POTTERMORE: It all ends here ... or does it?

Nov 7 2011 - 10:25am


Illustration by WINNIE CHOW/Clearfield High School/tricklingrain@yahoo.com
Illustration by WINNIE CHOW/Clearfield High School/tricklingrain@yahoo.com

J.K. Rowling recently released a mysterious video announcing something called Pottermore, the name itself enough to send many crazed fans into a hysteria comparable to the release of the final movie.

Back in July, millions of Potter fans around the world flocked to the midnight premiere of "Harry Potter and the Deathly Hallows: Part 2," bedecked in robes and adorned with fake lightning-bolt scars and round glasses. This movie was to mark the culmination of a story that had begun 21 years previously when, during an extended train ride, a single mother imagined the story of a boy who didn't know he was a wizard.

That writer was Rowling and her ascent to fame and fortune soon followed as Harry Potter mania swept across the world. Fans eagerly awaited the release of each book and movie over the years, turning out in large numbers to every premiere. And now, in 2011, it had ended.

Or so we thought.

Pottermore, Rowling announced in June, is a website where fans will "share, participate in, and rediscover the stories." Though little more information was released at the time, a limited number of fans were allowed to register early and experience the website before registration opens to all.

Originally set to open at the end of October, Pottermore's Beta period has been extended by the creators in order to improve the site before giving access to all. The site has yet to announce a new registration date, but the official Pottermore blog at http://insider.pottermore.com keeps readers up-to-date about all site developments.

Wizarding world

"Pottermore is like a portal into the books," said Christal Hazelton, a junior from Clearfield High and one of the lucky few admitted early to the website.

Hazelton says that Pottermore lets visitors visually experience the story, although she still prefers using her imagination to paint her own picture. Rather than a means to experience the story itself, Pottermore is meant to be an aid in picturing the scenes and a way to interact with the story.

Pottermore walks you through several illustrated "Moments" from each chapter in the books, allowing you to explore deeper into the world of Harry Potter. Each moment consists of a short description of the scene depicted as well as several hidden objects within the picture. As you find them, you can collect magical items, books and coins, and can discover exclusive information from J.K. Rowling about the series, setting and characters, such as Professor McGonagall, Ollivander the wandmaker, and Nicholas Flamel.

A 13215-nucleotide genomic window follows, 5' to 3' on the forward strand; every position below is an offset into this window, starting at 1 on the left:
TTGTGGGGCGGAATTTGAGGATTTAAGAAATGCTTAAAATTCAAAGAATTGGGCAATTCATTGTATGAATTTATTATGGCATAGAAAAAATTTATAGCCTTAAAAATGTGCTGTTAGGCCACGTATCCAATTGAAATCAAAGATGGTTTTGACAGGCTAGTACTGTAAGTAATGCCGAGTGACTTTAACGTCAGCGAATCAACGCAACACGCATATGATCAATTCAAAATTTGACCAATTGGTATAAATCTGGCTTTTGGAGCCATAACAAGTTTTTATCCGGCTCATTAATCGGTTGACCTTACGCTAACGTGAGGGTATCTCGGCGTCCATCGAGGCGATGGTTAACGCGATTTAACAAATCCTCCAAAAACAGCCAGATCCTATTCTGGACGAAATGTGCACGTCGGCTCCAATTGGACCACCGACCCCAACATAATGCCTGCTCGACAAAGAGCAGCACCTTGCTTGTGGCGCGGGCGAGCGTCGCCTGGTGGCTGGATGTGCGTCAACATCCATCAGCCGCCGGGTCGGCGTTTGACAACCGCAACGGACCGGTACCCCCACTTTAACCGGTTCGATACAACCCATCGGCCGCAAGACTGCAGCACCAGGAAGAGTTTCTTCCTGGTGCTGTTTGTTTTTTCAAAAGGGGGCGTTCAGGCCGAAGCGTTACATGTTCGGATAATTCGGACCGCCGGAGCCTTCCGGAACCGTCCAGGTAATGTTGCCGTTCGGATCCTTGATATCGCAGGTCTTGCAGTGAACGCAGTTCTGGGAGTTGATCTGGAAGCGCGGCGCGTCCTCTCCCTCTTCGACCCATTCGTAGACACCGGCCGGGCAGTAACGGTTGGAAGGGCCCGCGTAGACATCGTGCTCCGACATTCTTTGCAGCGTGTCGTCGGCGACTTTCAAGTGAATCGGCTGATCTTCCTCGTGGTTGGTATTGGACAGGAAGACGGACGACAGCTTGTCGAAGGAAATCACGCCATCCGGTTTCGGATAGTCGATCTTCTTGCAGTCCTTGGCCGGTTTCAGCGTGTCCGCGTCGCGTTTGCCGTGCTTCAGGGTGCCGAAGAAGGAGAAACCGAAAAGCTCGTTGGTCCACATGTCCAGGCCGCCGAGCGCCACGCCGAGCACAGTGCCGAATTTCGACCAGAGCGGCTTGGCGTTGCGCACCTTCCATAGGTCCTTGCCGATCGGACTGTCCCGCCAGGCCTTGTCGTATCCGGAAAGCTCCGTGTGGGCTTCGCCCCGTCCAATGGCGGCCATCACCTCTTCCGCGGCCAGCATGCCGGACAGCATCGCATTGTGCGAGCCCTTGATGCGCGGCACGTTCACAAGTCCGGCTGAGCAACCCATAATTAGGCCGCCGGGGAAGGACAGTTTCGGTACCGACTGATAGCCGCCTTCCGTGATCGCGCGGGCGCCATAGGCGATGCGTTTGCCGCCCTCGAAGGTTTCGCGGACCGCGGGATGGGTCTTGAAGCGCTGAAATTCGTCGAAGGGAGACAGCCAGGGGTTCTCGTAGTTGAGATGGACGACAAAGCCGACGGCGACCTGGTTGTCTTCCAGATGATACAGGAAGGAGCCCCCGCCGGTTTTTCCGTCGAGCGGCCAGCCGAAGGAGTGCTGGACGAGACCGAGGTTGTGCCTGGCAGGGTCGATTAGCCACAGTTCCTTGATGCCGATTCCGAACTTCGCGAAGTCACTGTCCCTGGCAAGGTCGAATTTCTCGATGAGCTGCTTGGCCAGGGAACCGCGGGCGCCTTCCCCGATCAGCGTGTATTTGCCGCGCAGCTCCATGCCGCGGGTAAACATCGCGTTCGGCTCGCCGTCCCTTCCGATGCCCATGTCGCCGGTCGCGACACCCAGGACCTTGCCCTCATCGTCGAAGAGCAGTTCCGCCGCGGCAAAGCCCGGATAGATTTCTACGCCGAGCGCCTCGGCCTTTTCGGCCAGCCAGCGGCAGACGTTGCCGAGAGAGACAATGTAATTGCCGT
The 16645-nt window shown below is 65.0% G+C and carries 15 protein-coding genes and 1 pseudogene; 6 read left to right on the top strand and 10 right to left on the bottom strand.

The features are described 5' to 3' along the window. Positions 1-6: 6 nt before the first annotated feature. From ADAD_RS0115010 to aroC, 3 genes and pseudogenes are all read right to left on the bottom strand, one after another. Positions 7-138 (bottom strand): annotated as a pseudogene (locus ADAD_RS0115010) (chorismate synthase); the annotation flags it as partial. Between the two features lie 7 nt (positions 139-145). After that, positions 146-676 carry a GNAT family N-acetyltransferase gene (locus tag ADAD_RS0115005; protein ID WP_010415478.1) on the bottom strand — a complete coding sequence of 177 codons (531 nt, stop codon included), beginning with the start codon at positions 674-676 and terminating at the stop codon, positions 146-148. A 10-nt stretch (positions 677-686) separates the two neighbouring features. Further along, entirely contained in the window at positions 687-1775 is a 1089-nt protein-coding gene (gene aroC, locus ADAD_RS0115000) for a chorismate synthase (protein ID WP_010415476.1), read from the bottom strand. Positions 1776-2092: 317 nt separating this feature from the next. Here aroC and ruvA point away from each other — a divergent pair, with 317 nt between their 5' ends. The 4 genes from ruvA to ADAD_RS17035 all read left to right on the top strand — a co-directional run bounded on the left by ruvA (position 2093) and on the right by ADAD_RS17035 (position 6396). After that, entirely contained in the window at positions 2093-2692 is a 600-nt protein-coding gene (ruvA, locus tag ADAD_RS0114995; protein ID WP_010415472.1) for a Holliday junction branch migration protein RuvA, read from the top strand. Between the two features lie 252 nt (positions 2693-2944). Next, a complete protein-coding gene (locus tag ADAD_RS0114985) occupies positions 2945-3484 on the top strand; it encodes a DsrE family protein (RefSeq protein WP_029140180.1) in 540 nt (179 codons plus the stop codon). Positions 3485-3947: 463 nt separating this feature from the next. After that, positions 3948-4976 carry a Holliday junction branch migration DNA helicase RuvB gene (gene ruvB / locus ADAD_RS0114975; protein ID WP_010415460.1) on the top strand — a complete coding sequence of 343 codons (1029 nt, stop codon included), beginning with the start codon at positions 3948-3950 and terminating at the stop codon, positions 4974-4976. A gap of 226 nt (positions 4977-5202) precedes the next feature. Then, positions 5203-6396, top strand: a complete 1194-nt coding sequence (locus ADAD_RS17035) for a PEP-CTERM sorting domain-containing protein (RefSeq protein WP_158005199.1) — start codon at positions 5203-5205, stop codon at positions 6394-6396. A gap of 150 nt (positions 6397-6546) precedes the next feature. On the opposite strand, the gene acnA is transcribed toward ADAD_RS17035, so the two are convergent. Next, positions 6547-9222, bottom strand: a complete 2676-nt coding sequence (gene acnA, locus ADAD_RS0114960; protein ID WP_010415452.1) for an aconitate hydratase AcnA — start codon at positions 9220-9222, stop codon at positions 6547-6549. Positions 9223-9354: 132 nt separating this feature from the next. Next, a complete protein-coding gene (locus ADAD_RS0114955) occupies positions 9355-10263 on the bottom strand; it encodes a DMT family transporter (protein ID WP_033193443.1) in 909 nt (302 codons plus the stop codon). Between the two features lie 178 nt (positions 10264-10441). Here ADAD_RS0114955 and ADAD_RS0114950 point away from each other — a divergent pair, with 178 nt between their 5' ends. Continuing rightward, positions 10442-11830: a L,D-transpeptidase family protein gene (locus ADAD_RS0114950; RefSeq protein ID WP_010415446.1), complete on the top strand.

"I absolutely loved the new content on the characters, like McGonagall's backstory," Hazelton said.

Erika Hoel, a senior at Da Vinci Academy, is also interested in the new information from Rowling.

"I think there is a far deeper story to the Harry Potter series than meets the eye," she said. "I want to know where she (Rowling) got her ideas, what sparked the story of the lost boy who is Harry Potter. What made her decide he would be the story's protagonist? Why did she choose Harry to be the hero?"

Rock your house

While it's unknown whether Pottermore will answer all of these questions -- as only the first book of the series is open to beta testers so far -- there certainly is an abundance of information waiting to be found.

"I love the site! It's so cool! You can get sorted in different houses, and there's tons of stuff to do," said Kaycee Burtt, a junior at Bonneville High,

Some of the "stuff" you can do on Pottermore, apart from moving through the books, includes interactive activities. A quiz determines what kind of wand would choose you, and then provides you with information about what that wand says about your personality.

Another quiz places you in one of the four Hogwarts houses -- Gryffindor, Ravenclaw, Hufflepuff or Slytherin. You can then communicate with your fellow housemates and assist your house in the competition for the most points. You can brew potions, befriend other site users, shop in Diagon Alley, and post your own Harry Potter artwork for others to see. You can also try your hand at dueling, earning house points with every victory.

"I think Pottermore would appeal to many different types of kids because there are many different aspects of it and each person can find something that relates to them," said Austin Andrews, a junior at Northridge High.

The Boy Who Lived

Pottermore has it all, whether you're looking for an interactive and visual accompaniment to reading the Harry Potter books or exclusive information about the world of Harry Potter, or if you just don't want to let the story of the Boy Who Lived die.

After all, who doesn't want a little magic in their lives?

Kalli Damschen is a junior at Clearfield High School. She is passionate about reading, writing and her Christian faith. Contact her at kmdamschen@gmail.com.

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